dumping of drugs happened here. It was a huge barrel and 1,000 litres
of drugs waste spilled into the soil. In a large area, the soil was dug up,
the trees died and were removed. These trees have absorbed drugs waste and the leaves curl up
and they’ll die in the summer. Because it’s illegal industry, so they cannot go to
a regular dump, a legal dump, they dump it in the forest,
in the water reservoirs, or they dump it on the street
bit by bit. These are toxic chemicals. People run into it
when they walk in the forest, so that’s a huge problem
which has not been solved. Once again, there’s no particular
reason MDMA production needs to be harmful
for the environment. Many synthetic drugs are manufactured
by pharmaceutical companies in the Netherlands every year. And because they’re produced
within a regulated market, the waste materials can be
disposed of relatively safely. The only factor that drives
illicit drug production underground is the fact it’s illegal. This year, we suddenly had three, four, five
drugs waste dumpings a week. In the last 10 years,
there has been such an increase that it has become the
main part of my job. But even where drugs are legalized,
environmental issues can still arise. The expanding
legal cannabis industry in the US has come under frequent scrutiny
for the amount of energy it consumes. To grow one kilo of cannabis
in an inside grow room produces more than
4,500 kilos of CO2. That’s roughly the equivalent
of driving a car across America 11 times. So this is “the green mile.” These are some of our mother plants. This is what we use
to create new plants. And so when we look for genetics,
we look for good, big, and fast, those three things. It’s so exciting. It’s totally traceable. The state knows exactly how many
plants we have in our system. They know when they’re harvested,
how much was harvested. They know everything about it. It’s a manufacturing facility. We manufacture marijuana. One of the main problems here
is that due to security concerns, many state laws that
permit cannabis growing require it to be grown inside, which is obviously
far more energy intensive than growing it outside. Indoor marijuana cultivation
uses a lot of energy because we’re creating a fully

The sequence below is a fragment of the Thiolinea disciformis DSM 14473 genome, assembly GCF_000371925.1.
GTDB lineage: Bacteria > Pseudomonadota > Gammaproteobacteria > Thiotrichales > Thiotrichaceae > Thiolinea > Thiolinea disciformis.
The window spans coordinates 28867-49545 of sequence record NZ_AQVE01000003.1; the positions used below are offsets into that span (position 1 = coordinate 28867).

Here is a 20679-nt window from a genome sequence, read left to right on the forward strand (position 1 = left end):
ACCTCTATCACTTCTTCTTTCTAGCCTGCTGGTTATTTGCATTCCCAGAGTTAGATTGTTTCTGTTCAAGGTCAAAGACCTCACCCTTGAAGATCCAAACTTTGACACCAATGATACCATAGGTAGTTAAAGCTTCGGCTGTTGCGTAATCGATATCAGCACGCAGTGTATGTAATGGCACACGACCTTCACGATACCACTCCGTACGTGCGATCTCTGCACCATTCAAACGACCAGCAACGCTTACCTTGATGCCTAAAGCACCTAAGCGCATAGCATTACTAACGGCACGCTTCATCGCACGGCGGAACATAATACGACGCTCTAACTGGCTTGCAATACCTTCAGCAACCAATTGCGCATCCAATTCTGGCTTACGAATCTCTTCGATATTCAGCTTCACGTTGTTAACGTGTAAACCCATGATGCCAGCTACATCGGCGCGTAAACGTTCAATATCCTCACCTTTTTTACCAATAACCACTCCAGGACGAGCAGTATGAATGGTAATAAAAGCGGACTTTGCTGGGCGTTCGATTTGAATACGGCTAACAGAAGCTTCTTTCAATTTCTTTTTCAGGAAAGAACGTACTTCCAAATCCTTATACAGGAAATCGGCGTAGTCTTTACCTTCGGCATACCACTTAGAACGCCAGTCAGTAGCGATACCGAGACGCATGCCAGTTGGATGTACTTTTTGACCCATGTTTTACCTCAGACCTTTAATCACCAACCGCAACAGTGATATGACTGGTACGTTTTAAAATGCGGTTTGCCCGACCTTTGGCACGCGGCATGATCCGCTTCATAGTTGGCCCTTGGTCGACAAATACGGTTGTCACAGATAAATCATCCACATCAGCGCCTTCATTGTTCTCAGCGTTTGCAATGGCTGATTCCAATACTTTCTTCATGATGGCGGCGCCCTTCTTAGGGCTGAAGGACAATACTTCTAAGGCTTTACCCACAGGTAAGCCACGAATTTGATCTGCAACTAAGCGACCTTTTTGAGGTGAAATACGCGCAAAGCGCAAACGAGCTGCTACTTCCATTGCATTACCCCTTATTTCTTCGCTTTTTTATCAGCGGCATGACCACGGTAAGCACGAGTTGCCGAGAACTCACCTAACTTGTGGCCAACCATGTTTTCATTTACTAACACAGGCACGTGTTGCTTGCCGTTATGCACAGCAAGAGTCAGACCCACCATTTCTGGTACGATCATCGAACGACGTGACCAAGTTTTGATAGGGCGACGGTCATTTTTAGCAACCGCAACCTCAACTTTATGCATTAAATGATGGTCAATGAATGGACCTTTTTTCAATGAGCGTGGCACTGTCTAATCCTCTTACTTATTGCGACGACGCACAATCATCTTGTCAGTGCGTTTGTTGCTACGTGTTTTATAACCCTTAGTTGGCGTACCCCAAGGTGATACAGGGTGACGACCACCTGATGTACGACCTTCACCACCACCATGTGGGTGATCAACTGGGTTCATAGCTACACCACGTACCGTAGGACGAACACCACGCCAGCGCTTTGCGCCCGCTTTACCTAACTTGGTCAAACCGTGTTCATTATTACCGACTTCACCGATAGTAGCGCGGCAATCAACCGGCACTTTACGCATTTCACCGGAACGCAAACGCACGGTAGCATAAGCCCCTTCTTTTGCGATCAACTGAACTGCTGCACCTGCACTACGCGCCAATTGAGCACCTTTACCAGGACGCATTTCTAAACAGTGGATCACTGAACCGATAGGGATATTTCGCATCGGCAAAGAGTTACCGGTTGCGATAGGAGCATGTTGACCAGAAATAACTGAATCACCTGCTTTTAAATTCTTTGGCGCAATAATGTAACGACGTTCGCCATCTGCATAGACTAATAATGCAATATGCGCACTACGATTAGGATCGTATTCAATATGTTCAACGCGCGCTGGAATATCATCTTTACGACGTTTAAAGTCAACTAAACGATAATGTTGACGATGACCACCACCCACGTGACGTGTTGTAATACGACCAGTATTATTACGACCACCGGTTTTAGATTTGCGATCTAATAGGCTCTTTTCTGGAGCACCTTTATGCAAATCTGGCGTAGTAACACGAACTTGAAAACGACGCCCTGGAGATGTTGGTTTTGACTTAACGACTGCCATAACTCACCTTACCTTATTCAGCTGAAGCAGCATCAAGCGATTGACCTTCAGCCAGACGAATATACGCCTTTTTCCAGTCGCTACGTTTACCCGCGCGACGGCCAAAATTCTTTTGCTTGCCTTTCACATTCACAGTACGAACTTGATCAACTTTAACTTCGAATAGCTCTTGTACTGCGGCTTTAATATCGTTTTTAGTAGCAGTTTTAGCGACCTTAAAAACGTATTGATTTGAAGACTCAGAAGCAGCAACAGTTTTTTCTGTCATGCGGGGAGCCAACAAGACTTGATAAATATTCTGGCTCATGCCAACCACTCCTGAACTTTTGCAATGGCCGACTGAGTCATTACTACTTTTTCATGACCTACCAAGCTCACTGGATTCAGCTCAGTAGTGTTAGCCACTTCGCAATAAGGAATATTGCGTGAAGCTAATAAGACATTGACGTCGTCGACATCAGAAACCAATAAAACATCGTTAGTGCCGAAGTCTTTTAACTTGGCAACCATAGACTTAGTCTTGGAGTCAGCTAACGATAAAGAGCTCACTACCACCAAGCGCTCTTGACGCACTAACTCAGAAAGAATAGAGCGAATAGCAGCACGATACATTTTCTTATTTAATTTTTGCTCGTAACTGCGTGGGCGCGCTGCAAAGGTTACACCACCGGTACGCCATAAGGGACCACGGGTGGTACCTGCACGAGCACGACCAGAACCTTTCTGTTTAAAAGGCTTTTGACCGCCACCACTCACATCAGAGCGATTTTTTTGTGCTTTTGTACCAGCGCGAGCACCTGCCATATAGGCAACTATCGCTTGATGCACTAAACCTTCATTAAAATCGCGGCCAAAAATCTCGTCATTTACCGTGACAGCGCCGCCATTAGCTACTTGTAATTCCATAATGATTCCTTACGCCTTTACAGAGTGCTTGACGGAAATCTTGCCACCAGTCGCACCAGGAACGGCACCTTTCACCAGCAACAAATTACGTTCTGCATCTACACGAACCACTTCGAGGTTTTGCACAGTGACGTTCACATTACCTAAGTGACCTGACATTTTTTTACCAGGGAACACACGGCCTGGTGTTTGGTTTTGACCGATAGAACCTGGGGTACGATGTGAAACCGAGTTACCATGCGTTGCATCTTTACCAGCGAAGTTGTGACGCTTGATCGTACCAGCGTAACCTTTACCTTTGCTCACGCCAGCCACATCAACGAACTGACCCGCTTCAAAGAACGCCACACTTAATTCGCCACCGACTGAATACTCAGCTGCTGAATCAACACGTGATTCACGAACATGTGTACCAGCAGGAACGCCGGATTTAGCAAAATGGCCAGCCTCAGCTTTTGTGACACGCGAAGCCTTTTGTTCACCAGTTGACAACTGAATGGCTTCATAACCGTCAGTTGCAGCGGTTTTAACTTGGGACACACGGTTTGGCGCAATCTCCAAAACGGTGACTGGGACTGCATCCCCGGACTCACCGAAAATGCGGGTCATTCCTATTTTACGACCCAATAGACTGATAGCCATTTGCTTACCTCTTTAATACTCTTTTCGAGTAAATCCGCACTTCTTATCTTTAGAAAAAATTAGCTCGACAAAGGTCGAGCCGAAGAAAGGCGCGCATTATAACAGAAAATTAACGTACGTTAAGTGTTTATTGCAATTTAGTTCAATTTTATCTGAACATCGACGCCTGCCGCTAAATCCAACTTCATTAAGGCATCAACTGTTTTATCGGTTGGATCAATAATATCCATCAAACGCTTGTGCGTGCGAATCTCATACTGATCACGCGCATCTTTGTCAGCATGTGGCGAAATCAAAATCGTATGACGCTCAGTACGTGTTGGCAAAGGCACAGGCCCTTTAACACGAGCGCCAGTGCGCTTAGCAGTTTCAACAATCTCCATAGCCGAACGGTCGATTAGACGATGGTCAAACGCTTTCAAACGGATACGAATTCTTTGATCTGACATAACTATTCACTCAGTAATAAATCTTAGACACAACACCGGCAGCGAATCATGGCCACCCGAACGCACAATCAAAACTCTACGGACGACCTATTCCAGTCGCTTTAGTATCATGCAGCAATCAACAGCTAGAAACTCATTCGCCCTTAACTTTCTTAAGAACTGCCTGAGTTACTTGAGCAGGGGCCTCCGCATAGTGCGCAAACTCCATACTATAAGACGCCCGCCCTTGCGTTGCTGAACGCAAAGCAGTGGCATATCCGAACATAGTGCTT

synthetic agricultural environment. We’re taking what would typically
be done in an outdoor setting, and we’re moving it indoors. One hundred percent of the lighting
is synthetic lights, so we put in really
high-powered lighting, and that creates a lot
of the energy profile. And then the other piece
of the major energy profile is the HVAC systems that have to run
to create that uniform environment for heat and humidity. The problem is obviously
even worse on the black market, where people
are forced to grow inside for fear of getting caught. Some estimates state that
legal indoor cannabis growers consume one percent of America’s
total electricity supply, about equivalent to 1.7 million
average size homes every year. Jason currently runs
a handful of indoor grows, like this one in Sonoma County. Like many industry veterans, he knows how to operate
inside the law, outside the law, and in between. He started out on the black market, then gradually switched to selling
to licensed medical distributors. But the medical client base
is shrinking quickly, as dispensaries move into
the recreational market, where Jason isn’t licensed yet. If this keeps continuing, then we’re going to have to operate
this place as a black market grow to continue to pay
for the legal grow. However, this isn’t so much
of a cannabis problem. It’s more of a America needs
to get off fossil fuels problem. Cannabis production represents a small percentage of US
agricultural energy consumption. But it gets undue attention because of the way politicians
and sections of the media get a bit hysterical around
anything to do with drugs. This hysterical coverage is a shame. The war on drugs has meant
we’ve historically missed out on the potential environmental
benefits of industrial hemp, which can make everything
from cement to sneakers. It also ties into important aspects
of how we talk about both the climate crisis
and the drug trade and whose responsibility
they are to fix. Coca growers grow coca
in protected areas. They are driven there
by supply reduction programs that eradicate coca in the place where
they originally wanted to grow it, which are the more conventional
growing areas. And so the only reason
that coca becomes a problem in terms of delicate
environmental spaces is because that’s where growers are
pushed through eradication campaigns associated with supply-side reduction
policies in the war on drugs. Ecstasy users are often intelligent,
highly educated young people who take a pill at a festival, but
have no idea what’s behind it. The most important thing
I can do about this problem now is to demonstrate
its effects on nature and hope young people think,
“Shit, we don’t want this.” Illegal drugs can be bad
for the environment, not because they’re drugs, but because they’re illegal. This is systemic. All of these products
could be produced, transported, and consumed
in much safer, greener ways as part of a legal, regulated market. We’d like to congratulate drugs for winning the war on drugs.